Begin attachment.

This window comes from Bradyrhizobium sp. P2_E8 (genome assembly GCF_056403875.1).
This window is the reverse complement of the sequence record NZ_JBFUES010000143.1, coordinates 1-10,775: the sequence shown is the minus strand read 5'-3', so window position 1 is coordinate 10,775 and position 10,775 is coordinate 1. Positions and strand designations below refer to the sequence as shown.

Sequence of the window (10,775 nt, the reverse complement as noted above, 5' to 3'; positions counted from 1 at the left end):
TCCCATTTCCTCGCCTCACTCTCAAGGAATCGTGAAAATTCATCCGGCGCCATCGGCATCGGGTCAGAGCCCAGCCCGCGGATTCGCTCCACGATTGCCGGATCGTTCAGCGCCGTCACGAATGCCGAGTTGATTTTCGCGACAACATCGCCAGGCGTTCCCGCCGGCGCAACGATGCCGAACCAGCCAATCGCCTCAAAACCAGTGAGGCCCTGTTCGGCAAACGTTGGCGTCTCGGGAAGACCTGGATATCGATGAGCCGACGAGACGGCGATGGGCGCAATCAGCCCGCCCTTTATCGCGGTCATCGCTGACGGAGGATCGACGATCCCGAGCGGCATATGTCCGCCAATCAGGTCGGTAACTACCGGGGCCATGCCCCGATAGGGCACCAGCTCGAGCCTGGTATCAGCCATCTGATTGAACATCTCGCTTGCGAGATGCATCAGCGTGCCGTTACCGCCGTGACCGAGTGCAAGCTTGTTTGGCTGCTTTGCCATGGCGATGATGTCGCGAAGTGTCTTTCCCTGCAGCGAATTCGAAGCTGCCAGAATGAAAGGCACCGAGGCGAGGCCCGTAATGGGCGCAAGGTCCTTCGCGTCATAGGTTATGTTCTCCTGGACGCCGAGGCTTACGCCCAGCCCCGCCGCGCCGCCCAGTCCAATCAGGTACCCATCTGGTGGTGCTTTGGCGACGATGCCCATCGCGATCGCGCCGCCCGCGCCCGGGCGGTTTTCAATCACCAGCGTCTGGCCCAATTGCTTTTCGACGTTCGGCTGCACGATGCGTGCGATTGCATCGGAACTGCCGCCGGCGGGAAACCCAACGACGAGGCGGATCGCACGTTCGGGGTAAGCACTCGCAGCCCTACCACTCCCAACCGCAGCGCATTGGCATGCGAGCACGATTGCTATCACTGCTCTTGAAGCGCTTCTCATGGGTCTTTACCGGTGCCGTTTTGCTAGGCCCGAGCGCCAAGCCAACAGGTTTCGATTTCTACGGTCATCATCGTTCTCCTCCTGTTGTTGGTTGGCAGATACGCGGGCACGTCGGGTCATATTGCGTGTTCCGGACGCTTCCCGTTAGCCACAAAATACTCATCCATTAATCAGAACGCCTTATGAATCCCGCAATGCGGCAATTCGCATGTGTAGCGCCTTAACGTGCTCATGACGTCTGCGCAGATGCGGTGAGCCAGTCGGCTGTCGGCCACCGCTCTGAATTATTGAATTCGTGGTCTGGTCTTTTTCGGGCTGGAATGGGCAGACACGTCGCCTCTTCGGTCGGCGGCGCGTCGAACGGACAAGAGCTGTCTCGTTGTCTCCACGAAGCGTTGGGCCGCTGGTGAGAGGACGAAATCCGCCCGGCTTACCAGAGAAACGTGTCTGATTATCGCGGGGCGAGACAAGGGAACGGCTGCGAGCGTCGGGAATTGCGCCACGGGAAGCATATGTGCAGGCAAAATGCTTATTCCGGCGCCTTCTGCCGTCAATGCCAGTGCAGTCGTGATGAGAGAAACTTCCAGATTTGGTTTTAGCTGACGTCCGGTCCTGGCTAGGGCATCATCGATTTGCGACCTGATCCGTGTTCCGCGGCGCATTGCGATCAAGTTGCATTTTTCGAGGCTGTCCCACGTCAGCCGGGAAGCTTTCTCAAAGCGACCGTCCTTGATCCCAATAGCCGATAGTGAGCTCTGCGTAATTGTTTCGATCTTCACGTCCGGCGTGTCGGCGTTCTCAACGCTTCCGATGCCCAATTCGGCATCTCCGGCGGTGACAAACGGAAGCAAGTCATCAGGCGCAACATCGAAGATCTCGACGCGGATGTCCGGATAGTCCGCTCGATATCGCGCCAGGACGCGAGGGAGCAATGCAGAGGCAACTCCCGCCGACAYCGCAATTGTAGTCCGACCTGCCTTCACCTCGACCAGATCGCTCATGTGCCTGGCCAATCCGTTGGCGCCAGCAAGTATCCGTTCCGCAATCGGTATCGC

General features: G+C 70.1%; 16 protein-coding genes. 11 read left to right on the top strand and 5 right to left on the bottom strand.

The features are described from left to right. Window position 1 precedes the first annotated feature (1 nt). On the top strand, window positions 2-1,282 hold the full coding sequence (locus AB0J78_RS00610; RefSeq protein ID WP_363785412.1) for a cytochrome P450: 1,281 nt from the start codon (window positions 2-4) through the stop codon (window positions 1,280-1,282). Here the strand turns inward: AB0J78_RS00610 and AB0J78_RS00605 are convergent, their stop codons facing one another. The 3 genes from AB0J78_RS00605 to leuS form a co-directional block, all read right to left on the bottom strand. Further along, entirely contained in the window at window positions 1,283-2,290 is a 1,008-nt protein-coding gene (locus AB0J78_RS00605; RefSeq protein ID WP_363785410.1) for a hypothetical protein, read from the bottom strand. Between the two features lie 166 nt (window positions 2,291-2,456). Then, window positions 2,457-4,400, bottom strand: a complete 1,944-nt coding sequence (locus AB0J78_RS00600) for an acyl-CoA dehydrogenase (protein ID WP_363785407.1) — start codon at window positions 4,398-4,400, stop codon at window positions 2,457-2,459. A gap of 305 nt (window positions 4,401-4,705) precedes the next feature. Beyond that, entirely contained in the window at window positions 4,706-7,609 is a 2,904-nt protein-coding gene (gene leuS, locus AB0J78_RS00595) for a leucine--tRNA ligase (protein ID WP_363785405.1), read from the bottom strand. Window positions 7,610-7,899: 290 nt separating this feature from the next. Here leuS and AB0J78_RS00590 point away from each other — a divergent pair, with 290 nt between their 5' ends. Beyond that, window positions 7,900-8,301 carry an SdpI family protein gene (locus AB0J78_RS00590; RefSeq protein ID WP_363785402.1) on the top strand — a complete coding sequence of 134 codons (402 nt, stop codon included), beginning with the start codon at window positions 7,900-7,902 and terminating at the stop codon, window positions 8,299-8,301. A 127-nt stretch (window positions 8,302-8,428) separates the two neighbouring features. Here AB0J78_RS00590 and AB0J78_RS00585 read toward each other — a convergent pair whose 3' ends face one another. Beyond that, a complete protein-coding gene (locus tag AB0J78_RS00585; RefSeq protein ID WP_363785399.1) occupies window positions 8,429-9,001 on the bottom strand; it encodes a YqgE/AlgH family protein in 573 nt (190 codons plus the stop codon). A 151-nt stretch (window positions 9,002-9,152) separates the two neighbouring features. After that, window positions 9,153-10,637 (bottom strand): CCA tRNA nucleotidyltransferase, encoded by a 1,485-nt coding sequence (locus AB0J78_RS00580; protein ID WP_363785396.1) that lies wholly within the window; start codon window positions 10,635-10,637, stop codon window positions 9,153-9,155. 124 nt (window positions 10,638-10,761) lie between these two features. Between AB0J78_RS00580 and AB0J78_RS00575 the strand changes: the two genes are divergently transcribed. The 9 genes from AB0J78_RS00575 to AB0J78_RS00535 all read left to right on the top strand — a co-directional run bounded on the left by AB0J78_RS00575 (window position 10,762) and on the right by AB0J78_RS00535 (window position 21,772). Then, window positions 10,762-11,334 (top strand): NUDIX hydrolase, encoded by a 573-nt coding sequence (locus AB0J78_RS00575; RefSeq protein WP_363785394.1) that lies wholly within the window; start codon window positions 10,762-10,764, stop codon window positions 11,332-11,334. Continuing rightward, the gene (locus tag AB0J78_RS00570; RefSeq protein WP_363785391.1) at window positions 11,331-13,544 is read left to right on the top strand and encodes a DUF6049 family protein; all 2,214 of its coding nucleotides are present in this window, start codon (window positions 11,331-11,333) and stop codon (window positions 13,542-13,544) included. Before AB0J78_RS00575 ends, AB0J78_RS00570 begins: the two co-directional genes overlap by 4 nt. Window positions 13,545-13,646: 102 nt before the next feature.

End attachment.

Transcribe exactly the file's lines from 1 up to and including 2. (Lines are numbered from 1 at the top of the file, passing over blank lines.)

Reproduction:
This window comes from Bradyrhizobium sp. P2_E8 (genome assembly GCF_056403875.1).
This window is the reverse complement of the sequence record NZ_JBFUES010000143.1, coordinates 1-10,775: the sequence shown is the minus strand read 5'-3', so window position 1 is coordinate 10,775 and position 10,775 is coordinate 1. Positions and strand designations below refer to the sequence as shown.